Degree Name

EdD (Doctor of Education)

Program

Educational Leadership

Date of Award

May 1998

Abstract

One of the major priorities for community colleges is to focus on the pedagogical tools that will allow students to achieve excellence and quality in curriculum and instruction to meet the changing societal needs (Shearon & Tollefson, 1989). Rapid demographic, social, and technological changes demand that community colleges produce self-directed lifelong learners (Closson, 1996). The study of student learning preferences for more teacher-directed or more self-directed learning is one of the concepts that is important in enhancing teaching and learning practices. The purpose of this study was to examine students' teacher-directed versus self-directed learning preferences in specific courses. The possible relationships among age, gender, and academic majors and the learning preferences (teacher-directed or self-directed) were also explored. The revised version of Learning Style Preference Questionnaire (LSPQ) originally designed by Hinkle (1990) was administered to 563 students at five selected community colleges in the southeast. The majority of the participants were female traditional students majoring in the natural sciences. The sample showed a preference for teacher-directed orientation in specific courses. Statistically significant differences were observed in the magnitude of the teacher-directed orientation between the mean scores of male and female students with male students scoring significantly higher than the female students. Traditional students obtained significantly higher mean scores on the items addressing the delivery of instruction than the nontraditional students. Nontraditional students obtained significantly higher mean scores on the items addressing the testing of learning. Gender had an impact on the magnitude of the teacher-directed learning preferences for evaluation and testing of learning. Academic majors had an impact on the magnitude of the teacher-directed learning preferences for evaluation of learning. Students in this study preferred a teacher-directed approach to learning. Follow-up research using a variety of instruments may investigate how this preference contributes to or affects academic achievement. It is recommended that the methods and procedures adopted in this study be replicated in other community colleges across the nation. Learning preference concepts and methods should be developed at the community college level to include professional development of instructors so that they may better provide learning opportunities for their students. Such studies may also be conducted in other parts of the world to determine how cultural differences may impact on learning preferences.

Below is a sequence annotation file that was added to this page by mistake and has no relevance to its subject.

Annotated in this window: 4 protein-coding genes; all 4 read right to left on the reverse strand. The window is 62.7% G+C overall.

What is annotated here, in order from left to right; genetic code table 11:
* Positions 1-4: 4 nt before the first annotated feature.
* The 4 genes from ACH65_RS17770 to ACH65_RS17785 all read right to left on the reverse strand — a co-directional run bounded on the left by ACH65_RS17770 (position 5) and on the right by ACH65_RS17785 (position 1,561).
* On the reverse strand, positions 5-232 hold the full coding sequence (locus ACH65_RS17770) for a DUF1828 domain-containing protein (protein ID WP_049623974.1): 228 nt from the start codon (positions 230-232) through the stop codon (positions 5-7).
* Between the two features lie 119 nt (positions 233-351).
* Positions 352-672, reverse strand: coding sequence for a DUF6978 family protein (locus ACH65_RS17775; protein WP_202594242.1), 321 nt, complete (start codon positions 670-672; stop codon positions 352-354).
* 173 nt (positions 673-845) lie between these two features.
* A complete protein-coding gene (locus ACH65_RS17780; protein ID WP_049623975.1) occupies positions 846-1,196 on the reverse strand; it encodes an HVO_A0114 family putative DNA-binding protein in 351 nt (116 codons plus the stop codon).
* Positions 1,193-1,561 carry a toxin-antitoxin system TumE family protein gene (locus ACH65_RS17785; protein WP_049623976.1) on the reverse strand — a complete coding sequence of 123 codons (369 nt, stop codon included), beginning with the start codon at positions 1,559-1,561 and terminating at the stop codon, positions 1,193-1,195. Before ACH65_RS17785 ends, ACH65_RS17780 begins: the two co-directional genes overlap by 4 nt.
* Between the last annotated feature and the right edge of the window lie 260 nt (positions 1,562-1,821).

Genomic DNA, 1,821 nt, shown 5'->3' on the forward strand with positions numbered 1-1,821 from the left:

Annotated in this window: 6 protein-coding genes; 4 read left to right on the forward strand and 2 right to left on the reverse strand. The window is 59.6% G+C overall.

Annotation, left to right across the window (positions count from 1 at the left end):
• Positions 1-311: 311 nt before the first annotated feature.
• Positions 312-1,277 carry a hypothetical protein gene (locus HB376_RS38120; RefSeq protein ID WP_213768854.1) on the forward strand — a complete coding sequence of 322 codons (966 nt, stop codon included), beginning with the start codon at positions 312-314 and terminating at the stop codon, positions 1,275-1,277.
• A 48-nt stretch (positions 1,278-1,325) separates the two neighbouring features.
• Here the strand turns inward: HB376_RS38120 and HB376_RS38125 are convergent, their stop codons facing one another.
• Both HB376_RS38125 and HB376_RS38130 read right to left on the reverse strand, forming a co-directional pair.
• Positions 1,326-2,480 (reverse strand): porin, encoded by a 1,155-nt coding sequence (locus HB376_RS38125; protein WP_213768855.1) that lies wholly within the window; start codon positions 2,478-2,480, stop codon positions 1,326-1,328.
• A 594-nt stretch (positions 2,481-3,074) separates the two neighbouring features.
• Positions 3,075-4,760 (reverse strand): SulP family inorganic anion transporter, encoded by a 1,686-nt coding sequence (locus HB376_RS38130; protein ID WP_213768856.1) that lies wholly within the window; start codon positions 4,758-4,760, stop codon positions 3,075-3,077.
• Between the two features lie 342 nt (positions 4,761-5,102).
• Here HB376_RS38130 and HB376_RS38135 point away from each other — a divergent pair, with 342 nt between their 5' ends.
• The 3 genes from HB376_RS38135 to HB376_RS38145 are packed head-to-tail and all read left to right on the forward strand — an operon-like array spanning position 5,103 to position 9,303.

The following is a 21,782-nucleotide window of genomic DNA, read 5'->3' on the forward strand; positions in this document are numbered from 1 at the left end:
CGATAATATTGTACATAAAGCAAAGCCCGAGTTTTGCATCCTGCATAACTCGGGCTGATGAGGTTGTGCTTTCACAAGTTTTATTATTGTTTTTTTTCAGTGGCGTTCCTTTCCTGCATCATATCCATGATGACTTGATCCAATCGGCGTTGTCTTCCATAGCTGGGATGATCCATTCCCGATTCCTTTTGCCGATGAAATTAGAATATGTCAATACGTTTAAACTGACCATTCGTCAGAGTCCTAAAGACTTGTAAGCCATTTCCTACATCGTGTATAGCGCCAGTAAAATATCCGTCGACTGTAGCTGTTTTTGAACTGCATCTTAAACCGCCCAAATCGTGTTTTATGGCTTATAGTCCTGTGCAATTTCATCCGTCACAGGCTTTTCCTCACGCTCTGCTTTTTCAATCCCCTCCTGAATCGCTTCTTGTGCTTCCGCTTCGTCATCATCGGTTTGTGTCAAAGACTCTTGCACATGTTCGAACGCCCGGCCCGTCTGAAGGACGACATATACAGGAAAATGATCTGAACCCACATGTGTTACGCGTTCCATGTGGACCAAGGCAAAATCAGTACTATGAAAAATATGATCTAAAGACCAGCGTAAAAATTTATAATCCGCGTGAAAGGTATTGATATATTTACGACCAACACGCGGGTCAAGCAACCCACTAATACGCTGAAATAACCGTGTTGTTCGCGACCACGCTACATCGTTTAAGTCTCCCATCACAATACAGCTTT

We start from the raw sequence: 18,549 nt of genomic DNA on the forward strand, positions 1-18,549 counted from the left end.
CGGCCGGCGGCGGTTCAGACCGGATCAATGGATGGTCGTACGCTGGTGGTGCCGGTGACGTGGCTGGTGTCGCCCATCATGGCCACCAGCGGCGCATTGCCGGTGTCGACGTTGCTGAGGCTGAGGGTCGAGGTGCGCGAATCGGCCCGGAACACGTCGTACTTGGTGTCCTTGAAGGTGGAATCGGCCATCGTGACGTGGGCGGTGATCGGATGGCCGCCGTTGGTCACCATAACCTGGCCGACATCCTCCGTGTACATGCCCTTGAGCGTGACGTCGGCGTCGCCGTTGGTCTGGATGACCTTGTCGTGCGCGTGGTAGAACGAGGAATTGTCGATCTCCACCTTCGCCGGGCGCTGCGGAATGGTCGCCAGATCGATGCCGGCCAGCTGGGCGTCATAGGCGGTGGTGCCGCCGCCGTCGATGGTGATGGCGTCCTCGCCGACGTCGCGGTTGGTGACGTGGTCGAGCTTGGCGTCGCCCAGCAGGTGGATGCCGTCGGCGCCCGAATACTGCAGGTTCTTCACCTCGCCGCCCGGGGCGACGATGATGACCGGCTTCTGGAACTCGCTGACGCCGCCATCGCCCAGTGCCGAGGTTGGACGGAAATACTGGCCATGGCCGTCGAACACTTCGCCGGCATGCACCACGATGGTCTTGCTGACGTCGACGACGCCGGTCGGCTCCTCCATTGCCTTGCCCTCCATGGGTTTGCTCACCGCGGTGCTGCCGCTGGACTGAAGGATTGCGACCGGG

Document Type

Dissertation - Open Access